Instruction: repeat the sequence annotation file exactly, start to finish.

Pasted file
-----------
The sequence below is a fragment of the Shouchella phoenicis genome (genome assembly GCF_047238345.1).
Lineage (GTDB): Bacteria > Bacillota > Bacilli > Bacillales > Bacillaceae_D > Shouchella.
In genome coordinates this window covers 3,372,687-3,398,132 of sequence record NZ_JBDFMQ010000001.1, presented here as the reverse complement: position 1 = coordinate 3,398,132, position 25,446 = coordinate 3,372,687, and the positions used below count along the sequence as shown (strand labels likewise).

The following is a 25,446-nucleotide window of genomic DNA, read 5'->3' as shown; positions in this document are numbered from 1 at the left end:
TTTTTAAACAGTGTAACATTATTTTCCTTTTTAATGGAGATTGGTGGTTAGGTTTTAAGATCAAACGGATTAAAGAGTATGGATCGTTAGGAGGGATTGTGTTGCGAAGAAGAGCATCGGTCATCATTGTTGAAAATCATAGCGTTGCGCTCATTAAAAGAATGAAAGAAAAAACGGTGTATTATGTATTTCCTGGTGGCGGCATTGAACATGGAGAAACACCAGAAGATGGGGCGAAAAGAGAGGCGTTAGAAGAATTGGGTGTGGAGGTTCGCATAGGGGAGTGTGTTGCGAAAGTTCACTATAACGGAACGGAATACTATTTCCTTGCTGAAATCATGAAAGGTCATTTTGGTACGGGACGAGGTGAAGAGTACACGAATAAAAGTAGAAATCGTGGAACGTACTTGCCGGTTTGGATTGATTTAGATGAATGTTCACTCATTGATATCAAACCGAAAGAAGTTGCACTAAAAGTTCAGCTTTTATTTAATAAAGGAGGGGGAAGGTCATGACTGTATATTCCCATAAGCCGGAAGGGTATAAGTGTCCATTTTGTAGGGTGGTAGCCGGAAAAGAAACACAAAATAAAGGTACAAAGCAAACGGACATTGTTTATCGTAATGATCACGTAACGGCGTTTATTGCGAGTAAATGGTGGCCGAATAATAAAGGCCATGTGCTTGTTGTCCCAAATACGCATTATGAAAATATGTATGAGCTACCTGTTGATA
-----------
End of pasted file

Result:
The sequence below is a fragment of the Shouchella phoenicis genome (genome assembly GCF_047238345.1).
Lineage (GTDB): Bacteria > Bacillota > Bacilli > Bacillales > Bacillaceae_D > Shouchella.
In genome coordinates this window covers 3,372,687-3,398,132 of sequence record NZ_JBDFMQ010000001.1, presented here as the reverse complement: position 1 = coordinate 3,398,132, position 25,446 = coordinate 3,372,687, and the positions used below count along the sequence as shown (strand labels likewise).

The following is a 25,446-nucleotide window of genomic DNA, read 5'->3' as shown; positions in this document are numbered from 1 at the left end:
TTTTTAAACAGTGTAACATTATTTTCCTTTTTAATGGAGATTGGTGGTTAGGTTTTAAGATCAAACGGATTAAAGAGTATGGATCGTTAGGAGGGATTGTGTTGCGAAGAAGAGCATCGGTCATCATTGTTGAAAATCATAGCGTTGCGCTCATTAAAAGAATGAAAGAAAAAACGGTGTATTATGTATTTCCTGGTGGCGGCATTGAACATGGAGAAACACCAGAAGATGGGGCGAAAAGAGAGGCGTTAGAAGAATTGGGTGTGGAGGTTCGCATAGGGGAGTGTGTTGCGAAAGTTCACTATAACGGAACGGAATACTATTTCCTTGCTGAAATCATGAAAGGTCATTTTGGTACGGGACGAGGTGAAGAGTACACGAATAAAAGTAGAAATCGTGGAACGTACTTGCCGGTTTGGATTGATTTAGATGAATGTTCACTCATTGATATCAAACCGAAAGAAGTTGCACTAAAAGTTCAGCTTTTATTTAATAAAGGAGGGGGAAGGTCATGACTGTATATTCCCATAAGCCGGAAGGGTATAAGTGTCCATTTTGTAGGGTGGTAGCCGGAAAAGAAACACAAAATAAAGGTACAAAGCAAACGGACATTGTTTATCGTAATGATCACGTAACGGCGTTTATTGCGAGTAAATGGTGGCCGAATAATAAAGGCCATGTGCTTGTTGTCCCAAATACGCATTATGAAAATATGTATGAGCTACCTGTTGATA